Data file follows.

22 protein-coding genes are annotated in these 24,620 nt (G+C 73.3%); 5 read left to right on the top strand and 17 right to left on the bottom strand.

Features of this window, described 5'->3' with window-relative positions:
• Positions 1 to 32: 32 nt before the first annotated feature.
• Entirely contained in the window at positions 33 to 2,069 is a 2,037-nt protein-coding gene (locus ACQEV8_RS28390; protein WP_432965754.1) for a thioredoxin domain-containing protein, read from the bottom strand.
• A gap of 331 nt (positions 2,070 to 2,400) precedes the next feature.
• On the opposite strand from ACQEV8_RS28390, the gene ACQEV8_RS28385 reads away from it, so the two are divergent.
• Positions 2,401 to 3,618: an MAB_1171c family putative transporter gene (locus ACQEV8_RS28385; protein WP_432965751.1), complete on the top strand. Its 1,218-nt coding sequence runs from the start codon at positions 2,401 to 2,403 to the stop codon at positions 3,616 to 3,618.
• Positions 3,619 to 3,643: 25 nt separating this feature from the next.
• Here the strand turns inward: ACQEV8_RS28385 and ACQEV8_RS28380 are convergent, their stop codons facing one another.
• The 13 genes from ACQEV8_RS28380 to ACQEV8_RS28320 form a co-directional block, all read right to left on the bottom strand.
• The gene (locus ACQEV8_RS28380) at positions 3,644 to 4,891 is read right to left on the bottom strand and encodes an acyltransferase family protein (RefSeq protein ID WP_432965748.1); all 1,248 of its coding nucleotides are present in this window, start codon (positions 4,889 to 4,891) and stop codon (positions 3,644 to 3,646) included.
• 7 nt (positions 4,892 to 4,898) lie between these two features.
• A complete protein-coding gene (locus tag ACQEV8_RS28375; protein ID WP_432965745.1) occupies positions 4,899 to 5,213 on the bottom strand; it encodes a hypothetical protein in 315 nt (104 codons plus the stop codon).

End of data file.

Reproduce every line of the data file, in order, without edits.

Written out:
22 protein-coding genes are annotated in these 24,620 nt (G+C 73.3%); 5 read left to right on the top strand and 17 right to left on the bottom strand.

Features of this window, described 5'->3' with window-relative positions:
• Positions 1 to 32: 32 nt before the first annotated feature.
• Entirely contained in the window at positions 33 to 2,069 is a 2,037-nt protein-coding gene (locus ACQEV8_RS28390; protein WP_432965754.1) for a thioredoxin domain-containing protein, read from the bottom strand.
• A gap of 331 nt (positions 2,070 to 2,400) precedes the next feature.
• On the opposite strand from ACQEV8_RS28390, the gene ACQEV8_RS28385 reads away from it, so the two are divergent.
• Positions 2,401 to 3,618: an MAB_1171c family putative transporter gene (locus ACQEV8_RS28385; protein WP_432965751.1), complete on the top strand. Its 1,218-nt coding sequence runs from the start codon at positions 2,401 to 2,403 to the stop codon at positions 3,616 to 3,618.
• Positions 3,619 to 3,643: 25 nt separating this feature from the next.
• Here the strand turns inward: ACQEV8_RS28385 and ACQEV8_RS28380 are convergent, their stop codons facing one another.
• The 13 genes from ACQEV8_RS28380 to ACQEV8_RS28320 form a co-directional block, all read right to left on the bottom strand.
• The gene (locus ACQEV8_RS28380) at positions 3,644 to 4,891 is read right to left on the bottom strand and encodes an acyltransferase family protein (RefSeq protein ID WP_432965748.1); all 1,248 of its coding nucleotides are present in this window, start codon (positions 4,889 to 4,891) and stop codon (positions 3,644 to 3,646) included.
• 7 nt (positions 4,892 to 4,898) lie between these two features.
• A complete protein-coding gene (locus tag ACQEV8_RS28375; protein ID WP_432965745.1) occupies positions 4,899 to 5,213 on the bottom strand; it encodes a hypothetical protein in 315 nt (104 codons plus the stop codon).